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Thompson v. Spitzer

This amicus brief challenged Orange County’s (CA) District Attorney’s (OCDA) DNA database collection program, in which defendants’ charges are routinely dismissed or negotiated in exchange for their DNA – colloquially known as their “spit and acquit” program. Yvette Garcia Missri, Brandon Garrett, and Berkeley Law’s Andrea Roth argue OCDA’s program is a black box with no transparency, low public safety benefits, and wrought with public policy and ethical concerns – particularly unfettered prosecutorial power.

Accuracy of Evidence in Criminal Cases, Equity in Criminal Outcomes

October 27, 2022

Plea Tracking in the Berkshire County District Attorney’s Office: Part One

The Wilson Center began a collaboration with the Berkshire County District Attorney’s Office in 2020 to study the plea-bargaining process and plea outcomes in Berkshire, Massachusetts.  This report reflects one year of data collection, from April 1, 2021, through April 30, 2022. (2022)

Equity in Criminal Outcomes

October 7, 2022

United States v. Green

This amicus brief challenged unreliable firearm tool mark comparison expert testimony. We partnered with the Innocence Project in arguing that traditional forensic firearms and toolmark comparisons raise reliability concerns regarding methods and applications of the methods, showing that the scientific community has carefully detailed the lack of reliability of firearms and toolmark comparisons. We also argued that while error rates in forensic firearms identification studies are flawed and misleading, they are nonetheless important and still matter. We filed a similar brief in US v. Walker.

Accuracy of Evidence in Criminal Cases

September 29, 2022

The Trajectory of Federal Gun Crimes

This article argues federal gun crimes reflect a unique dynamic in which legislation is shaped by three forces: (1) aggressive interest group lobbying that leads to compromise on harsh punishment; (2) a dichotomizing of gun users into either “law-abiding citizens” or “thugs” and “gangsters”; and (3) prosecutorial power that is magnified in this area. By: Jacob D. Charles and Brandon Garrett — University of Pennsylvania Law Review (2022)

Equity in Criminal Outcomes

August 22, 2022

Models of Bail Reform

This Article seeks to shed light on key distinctions in bail reform approaches by focusing on six models: (1) the Procedural Due Process Model; (2) the Risk Assessment Model; (3) the Categorical Model; (4) the Community Services Model; (5) the Equal Protection Model; and (6) the Alternatives to Arrest Model. By: Brandon Garrett — Florida Law Review (2022)

Policing Forensic Evidence

This article delves into a central problem in forensics: that the function has been treated as a law enforcement rather than scientific function and as a result has undermined both public safety and fairness. By: Brandon Garrett — American Journal of Law and Equality (2022)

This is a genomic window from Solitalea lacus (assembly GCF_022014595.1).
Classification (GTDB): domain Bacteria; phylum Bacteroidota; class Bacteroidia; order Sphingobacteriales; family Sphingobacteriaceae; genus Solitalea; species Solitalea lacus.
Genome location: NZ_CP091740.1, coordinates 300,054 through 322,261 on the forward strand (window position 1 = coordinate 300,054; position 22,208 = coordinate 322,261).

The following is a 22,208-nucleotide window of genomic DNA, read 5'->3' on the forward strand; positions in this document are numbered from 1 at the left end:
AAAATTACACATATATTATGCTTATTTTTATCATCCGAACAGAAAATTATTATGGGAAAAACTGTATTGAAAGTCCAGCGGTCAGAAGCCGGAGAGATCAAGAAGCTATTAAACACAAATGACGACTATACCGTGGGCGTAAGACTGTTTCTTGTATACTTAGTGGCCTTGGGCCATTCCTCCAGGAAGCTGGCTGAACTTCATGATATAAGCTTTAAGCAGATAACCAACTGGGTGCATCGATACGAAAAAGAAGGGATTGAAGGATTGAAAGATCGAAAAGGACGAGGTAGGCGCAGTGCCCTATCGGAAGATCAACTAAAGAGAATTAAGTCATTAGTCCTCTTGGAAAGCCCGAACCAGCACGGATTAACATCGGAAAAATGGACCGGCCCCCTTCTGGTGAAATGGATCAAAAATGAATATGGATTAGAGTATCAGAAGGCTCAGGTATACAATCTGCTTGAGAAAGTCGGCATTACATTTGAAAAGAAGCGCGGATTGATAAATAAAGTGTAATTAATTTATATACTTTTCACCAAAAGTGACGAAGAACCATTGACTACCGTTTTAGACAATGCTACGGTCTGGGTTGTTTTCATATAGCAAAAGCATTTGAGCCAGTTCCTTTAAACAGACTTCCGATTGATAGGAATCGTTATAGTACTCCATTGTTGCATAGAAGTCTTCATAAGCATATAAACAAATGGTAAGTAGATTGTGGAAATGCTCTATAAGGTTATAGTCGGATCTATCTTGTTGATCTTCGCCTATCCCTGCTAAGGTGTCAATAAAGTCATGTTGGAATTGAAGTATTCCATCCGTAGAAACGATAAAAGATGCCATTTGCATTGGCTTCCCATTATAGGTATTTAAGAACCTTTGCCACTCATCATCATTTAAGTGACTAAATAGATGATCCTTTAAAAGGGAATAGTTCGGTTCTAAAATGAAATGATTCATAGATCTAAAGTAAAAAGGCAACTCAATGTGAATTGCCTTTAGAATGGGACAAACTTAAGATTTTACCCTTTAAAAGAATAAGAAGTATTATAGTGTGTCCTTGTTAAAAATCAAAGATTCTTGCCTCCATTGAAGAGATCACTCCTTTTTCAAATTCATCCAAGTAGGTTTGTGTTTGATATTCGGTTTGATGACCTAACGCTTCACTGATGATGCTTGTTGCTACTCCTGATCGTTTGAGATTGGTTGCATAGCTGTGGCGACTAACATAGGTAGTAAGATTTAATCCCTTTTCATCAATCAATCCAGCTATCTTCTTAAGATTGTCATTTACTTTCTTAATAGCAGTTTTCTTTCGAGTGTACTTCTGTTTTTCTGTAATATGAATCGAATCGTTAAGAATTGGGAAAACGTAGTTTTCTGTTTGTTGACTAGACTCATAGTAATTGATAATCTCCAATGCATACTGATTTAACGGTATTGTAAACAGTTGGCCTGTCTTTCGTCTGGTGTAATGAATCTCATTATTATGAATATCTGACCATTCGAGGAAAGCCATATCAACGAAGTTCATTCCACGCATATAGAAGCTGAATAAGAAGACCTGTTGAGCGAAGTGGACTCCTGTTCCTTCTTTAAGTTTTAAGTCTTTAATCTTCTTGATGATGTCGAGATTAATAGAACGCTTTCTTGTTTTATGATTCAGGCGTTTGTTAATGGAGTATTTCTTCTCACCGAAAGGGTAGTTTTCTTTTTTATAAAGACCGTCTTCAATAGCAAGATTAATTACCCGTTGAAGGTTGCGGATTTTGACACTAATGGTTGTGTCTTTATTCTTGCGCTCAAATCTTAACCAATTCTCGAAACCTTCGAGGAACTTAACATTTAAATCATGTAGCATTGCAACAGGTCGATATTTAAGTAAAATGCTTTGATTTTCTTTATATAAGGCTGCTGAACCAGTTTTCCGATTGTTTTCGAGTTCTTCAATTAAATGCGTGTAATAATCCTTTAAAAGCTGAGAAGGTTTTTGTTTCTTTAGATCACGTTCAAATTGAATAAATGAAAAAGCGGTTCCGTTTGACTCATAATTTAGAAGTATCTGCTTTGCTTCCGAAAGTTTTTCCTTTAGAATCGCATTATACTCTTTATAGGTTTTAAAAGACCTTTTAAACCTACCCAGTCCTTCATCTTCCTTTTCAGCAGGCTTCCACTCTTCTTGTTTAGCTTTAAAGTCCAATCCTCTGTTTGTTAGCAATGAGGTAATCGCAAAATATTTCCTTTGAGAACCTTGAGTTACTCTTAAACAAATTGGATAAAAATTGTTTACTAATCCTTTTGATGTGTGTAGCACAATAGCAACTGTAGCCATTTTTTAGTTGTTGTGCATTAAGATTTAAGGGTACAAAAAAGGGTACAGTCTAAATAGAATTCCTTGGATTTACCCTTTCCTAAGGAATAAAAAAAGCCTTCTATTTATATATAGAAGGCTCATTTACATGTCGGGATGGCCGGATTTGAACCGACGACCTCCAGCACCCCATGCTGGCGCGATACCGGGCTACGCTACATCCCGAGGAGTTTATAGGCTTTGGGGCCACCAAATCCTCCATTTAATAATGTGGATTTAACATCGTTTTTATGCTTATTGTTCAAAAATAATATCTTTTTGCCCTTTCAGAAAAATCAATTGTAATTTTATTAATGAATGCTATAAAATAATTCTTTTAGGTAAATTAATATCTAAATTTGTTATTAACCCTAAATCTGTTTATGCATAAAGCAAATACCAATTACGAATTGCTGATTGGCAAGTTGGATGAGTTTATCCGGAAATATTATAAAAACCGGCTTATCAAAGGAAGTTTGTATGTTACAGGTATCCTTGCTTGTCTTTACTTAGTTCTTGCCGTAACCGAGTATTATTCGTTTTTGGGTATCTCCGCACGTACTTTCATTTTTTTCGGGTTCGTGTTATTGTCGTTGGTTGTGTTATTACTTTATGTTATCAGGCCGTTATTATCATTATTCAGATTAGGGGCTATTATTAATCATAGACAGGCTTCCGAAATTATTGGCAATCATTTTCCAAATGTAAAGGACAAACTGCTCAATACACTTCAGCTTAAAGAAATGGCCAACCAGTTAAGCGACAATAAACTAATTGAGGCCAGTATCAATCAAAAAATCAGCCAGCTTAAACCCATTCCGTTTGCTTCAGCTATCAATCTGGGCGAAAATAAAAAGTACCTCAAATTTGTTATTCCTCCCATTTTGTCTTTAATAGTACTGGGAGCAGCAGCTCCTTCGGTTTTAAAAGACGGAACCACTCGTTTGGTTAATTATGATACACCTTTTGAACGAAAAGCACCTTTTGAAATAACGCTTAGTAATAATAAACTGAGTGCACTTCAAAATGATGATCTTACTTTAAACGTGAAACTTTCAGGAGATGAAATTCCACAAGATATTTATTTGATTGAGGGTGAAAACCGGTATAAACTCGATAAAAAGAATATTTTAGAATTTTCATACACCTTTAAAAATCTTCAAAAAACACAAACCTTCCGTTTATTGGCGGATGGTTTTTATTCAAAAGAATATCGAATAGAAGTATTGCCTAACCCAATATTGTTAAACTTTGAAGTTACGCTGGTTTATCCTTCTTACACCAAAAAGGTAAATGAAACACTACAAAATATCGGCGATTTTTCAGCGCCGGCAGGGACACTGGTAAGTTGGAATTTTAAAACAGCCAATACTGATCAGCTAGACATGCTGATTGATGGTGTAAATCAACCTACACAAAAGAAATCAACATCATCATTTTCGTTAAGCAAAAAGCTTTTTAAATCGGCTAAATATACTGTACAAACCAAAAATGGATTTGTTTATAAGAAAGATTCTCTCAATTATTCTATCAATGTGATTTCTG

Accuracy of Evidence in Criminal Cases

Spiraling Criminal Debt

This article examines the problem of criminal debt and addresses law and policy reforms and the constitutional question of whether such debt can be imposed on persons who lack ability to pay, and what Equal Protection, Due Process, Excessive Fines Clause, and other requirements must be satisfied to constitutionally impose criminal debts. By: Brandon Garrett — Federal Sentencing Reporter (2022)

Equity in Criminal Outcomes

Unified Criminal Justice Reform

This article questions a two-Americas framing of criminal justice and instead suggests that American attitudes have long been far more complex, but also more unified, than often supposed. Most people in fact care about both criminal control and due process. As a result, a range of reform approaches may bridge social, partisan, and identity-based divides to accomplish lasting change. By: Brandon Garrett — Law and Contemporary Problems (2022)

Equity in Criminal Outcomes

Juror Perceptions of Opposing Expert Forensic Psychologists: Preexisting Attitudes, Confirmation Bias, and Belief Perseverance

This study investigated how potential jurors’ initial opinions about mentally ill individuals might interact with the order in which opposing expert testimony is presented. By: Lauren Hudachek and Adele Quigley-McBride — Psychology, Public Policy, and Law (2022)

Accuracy of Evidence in Criminal Cases, Behavioral Health Needs

Surveying Practicing Firearm Examiners

This study surveyed practicing firearm and toolmark examiners about casework as well as their views about the potential role that statistics might play in future firearm examinations and expert witness testimony. By: Nicholas Scurich, Brandon L. Garrett, and Robert M. Thompson — Forensic Science International: Synergy (2022)

Accuracy of Evidence in Criminal Cases

August 21, 2022